How to Deal with Anxiety as a College Student

Anxiety disorders affect 18% of the population and is the most common mental illness in the United States. Unlike other psychological disorders, almost everyone has experienced anxiety on some scale. Anxiety can be much more than just annoying, it can interfere with daily tasks such as working, socializing with friends, and sleeping at night. Here are a few ways to cope with and decrease your anxiety levels:

 

Identify Your Anxiety Triggers and Develop a Plan to Manage Them

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Of course, this is easier said than done and you may not be able to fully manage them on your own. However, being able to manage at least a few of your triggers can bring your overall anxiety level down. If you’re worried about a big exam that is 20% of your grade and it’s two weeks away, start studying early! The more you study the more prepared you are, the more prepared you are the less anxious you will be. 

 

Utilize Nazareth’s Free Counseling Services

We are fortunate to have free health and counseling services right on campus! They now take walk-ins during the week if you need someone to talk to immediately for about 15 minutes, and you can also schedule appointments for every two or three weeks. Additionally, there is a psychiatric nurse practitioner at health and counseling on Mondays if you and your counselor decide to try medication to ease your anxiety.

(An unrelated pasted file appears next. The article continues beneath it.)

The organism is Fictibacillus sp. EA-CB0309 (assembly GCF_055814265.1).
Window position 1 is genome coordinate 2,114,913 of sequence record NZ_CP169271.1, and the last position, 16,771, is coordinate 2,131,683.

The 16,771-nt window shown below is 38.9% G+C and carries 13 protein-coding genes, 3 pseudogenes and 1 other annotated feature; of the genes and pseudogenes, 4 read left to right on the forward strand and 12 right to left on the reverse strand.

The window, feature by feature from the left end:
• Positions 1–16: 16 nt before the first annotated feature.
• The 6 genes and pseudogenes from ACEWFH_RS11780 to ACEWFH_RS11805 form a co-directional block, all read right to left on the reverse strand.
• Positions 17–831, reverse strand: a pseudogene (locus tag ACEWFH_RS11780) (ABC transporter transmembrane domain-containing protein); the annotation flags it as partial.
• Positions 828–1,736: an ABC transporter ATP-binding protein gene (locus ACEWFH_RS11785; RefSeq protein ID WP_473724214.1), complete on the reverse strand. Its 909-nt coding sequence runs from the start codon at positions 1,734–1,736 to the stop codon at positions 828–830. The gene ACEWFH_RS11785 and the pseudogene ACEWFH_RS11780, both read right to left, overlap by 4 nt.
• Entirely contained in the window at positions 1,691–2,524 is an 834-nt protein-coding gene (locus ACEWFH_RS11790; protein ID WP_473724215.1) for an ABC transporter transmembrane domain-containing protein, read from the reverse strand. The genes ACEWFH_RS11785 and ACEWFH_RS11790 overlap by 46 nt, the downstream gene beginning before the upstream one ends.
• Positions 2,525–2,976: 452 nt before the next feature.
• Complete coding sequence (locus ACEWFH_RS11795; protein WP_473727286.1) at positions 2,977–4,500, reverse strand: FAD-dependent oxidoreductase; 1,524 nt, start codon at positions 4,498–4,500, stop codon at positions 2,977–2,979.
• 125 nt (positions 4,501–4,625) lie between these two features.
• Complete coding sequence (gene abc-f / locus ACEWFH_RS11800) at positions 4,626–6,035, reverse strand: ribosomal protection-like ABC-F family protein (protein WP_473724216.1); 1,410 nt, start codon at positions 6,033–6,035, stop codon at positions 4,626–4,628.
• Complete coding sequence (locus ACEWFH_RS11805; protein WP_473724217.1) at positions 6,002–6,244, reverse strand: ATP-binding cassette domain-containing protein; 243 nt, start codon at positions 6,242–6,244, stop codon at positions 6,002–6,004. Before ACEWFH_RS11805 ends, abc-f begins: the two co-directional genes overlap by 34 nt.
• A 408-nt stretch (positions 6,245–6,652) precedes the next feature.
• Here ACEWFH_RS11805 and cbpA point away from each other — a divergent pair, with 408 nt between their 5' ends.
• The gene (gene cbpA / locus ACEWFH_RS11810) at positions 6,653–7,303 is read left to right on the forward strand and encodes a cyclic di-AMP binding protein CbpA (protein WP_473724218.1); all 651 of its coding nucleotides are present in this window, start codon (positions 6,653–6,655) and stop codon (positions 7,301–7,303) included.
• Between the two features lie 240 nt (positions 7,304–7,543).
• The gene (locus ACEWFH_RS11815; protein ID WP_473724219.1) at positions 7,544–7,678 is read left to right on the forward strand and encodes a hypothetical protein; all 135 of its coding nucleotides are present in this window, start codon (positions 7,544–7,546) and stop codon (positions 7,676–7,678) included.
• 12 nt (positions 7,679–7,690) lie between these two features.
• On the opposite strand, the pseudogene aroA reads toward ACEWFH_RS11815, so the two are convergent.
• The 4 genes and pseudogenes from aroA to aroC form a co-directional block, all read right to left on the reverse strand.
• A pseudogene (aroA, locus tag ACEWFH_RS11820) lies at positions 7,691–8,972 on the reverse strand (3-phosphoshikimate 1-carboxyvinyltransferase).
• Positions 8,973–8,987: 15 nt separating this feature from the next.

Have Close Friends You Can Confide In

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Because one in five college students have some type of anxiety disorder, you probably have at least one or two friends you can relate to. Hearing that your friends are anxious about the same things can make you feel validated. Even if you have friends you know will listen to you who don’t have anxiety or don’t have it to the same extent can be a big help.

 

Do a Mindless Activity That Calms You Down

Doing mindless things either routinely or when you are feeling anxious can calm you down immensely. Making friendship bracelets, watching your favorite show on Netflix, and meditating are all great examples whether you do these activities when you first wake up in the morning, right before you go to bed, or any time during the day when you are feeling anxiety-ridden.

 

Take Care of Yourself!

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By simply taking care of your mind and body by exercising, eating a healthy diet, and getting enough sleep, your anxiety can be greatly reduced. Not drinking enough water, low blood sugar, consuming alcohol and caffeine, and not getting enough exercise can mimic symptoms of anxiety. Not getting adequate sleep at night can leave you feeling fatigued, not alert, and not being able to concentrate, affecting your overall cognitive function.

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